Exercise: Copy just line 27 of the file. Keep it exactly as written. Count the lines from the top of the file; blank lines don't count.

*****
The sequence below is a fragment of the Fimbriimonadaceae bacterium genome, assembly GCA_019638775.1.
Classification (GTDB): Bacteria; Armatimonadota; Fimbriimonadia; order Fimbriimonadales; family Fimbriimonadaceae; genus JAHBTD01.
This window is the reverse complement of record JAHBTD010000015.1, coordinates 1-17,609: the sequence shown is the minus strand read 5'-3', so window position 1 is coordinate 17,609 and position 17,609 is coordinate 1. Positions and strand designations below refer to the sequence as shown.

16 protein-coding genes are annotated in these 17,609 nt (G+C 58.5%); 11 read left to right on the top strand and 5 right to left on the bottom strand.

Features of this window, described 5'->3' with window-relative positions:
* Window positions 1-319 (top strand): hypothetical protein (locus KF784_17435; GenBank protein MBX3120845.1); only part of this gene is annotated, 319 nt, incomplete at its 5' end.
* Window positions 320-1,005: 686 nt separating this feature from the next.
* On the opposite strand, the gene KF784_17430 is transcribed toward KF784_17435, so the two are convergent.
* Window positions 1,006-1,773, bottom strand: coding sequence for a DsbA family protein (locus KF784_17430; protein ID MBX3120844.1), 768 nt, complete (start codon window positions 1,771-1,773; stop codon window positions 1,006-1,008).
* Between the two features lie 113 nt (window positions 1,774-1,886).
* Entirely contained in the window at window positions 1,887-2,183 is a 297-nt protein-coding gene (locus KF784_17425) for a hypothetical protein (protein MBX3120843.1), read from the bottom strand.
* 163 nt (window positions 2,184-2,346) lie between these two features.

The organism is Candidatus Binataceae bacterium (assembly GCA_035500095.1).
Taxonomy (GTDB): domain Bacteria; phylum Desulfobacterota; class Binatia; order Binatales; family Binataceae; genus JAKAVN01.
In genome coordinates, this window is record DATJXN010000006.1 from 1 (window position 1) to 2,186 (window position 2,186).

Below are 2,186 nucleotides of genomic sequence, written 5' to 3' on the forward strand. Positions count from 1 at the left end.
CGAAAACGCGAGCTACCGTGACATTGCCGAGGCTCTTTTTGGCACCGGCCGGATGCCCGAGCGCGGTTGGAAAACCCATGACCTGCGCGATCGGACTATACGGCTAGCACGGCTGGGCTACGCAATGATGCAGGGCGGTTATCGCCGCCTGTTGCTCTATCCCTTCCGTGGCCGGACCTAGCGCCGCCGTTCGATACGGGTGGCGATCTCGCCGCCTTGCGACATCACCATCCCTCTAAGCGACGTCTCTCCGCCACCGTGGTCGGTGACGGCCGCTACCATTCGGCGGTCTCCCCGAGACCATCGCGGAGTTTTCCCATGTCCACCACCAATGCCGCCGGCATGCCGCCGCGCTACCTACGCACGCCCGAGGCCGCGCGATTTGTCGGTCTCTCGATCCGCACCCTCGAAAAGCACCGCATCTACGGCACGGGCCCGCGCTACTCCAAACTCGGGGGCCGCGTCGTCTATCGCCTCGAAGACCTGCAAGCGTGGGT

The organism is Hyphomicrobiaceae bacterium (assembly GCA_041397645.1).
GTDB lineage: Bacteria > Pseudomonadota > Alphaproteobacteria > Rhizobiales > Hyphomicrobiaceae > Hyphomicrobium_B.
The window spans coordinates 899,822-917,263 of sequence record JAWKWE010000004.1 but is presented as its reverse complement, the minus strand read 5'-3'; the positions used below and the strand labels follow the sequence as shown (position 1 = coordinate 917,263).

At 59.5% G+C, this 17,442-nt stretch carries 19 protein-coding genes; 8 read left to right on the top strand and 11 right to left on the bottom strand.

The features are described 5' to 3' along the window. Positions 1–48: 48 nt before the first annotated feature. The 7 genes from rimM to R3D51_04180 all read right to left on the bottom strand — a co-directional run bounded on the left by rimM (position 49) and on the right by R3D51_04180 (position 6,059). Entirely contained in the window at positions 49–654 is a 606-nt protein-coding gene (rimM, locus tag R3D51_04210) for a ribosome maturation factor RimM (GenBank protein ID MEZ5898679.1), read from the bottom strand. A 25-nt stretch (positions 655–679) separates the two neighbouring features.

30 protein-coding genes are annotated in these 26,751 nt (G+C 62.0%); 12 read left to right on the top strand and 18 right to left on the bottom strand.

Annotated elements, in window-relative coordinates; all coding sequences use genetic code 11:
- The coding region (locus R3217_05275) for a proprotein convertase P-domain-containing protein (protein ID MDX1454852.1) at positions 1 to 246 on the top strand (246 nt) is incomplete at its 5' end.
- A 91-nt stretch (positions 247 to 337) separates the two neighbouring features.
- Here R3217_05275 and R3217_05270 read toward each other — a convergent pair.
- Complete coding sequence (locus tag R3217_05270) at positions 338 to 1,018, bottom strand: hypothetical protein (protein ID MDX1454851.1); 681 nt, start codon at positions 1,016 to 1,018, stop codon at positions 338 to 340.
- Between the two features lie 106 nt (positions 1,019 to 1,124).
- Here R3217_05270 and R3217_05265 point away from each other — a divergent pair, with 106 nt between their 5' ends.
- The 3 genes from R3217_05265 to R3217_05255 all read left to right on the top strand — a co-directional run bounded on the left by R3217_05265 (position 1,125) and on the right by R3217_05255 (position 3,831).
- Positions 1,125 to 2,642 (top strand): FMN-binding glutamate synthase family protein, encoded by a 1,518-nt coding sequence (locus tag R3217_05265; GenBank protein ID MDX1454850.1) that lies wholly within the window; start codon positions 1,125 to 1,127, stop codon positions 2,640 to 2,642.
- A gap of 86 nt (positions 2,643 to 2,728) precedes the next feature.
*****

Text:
- Here R3217_05275 and R3217_05270 read toward each other — a convergent pair.